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    @GovindRai: In Quassnoi's answer, var2 is a variable without a @ prefix, but it is not a system variable: it's a procedure variable. This is allowed because it's in a stored procedure (a.k.a. stored program). Outside of stored procedures, a variable without @ is a system variable. – LarsH Sep 14 '16 at 15:58
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MSSQL requires that variables within procedures be DECLAREd and folks use the @Variable syntax (DECLARE @TEXT VARCHAR(25) = 'text'). Also, MS allows for declares within any block in the procedure, unlike MySQL which requires all the DECLAREs at the top.

While good on the command line, I feel using the set = @variable within stored procedures in MySQL is risky. There is no scope and variables live across scope boundaries. This is similar to variables in JavaScript being declared without the var prefix, which are then the global namespace and create unexpected collisions and overwrites.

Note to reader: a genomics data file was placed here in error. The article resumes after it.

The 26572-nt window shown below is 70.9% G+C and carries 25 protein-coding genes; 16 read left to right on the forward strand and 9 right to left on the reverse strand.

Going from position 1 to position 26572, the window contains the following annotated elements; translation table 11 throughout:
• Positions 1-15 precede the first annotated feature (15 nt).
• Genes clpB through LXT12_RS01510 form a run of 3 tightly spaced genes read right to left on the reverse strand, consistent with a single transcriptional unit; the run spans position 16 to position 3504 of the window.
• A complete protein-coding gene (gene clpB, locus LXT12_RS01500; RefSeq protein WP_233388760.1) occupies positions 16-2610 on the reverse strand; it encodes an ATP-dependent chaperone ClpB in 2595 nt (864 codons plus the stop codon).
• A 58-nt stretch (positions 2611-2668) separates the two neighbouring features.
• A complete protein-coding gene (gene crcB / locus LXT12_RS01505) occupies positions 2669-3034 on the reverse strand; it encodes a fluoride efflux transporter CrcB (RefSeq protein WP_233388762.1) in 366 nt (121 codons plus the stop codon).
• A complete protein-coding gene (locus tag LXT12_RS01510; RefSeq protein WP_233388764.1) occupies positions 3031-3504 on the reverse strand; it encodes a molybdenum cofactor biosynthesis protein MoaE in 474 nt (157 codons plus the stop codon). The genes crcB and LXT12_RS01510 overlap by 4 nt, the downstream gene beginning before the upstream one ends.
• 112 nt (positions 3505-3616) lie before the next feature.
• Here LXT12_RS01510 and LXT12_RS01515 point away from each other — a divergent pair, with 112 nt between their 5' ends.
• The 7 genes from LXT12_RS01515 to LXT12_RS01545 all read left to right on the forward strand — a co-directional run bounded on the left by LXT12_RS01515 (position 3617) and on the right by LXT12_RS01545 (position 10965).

I am hoping that the good folks at MySQL will allow DECLARE @Variable at various block levels within a stored procedure. Notice the @ (at sign). The @ sign prefix helps to separate variable names from table column names - as they are often the same. Of course, one can always add an "v" or "l_" prefix, but the @ sign is a handy and succinct way to have the variable name match the column you might be extracting the data from without clobbering it.

MySQL is new to stored procedures and they have done a good job for their first version. It will be a pleasure to see where they take it form here and to watch the server side aspects of the language mature.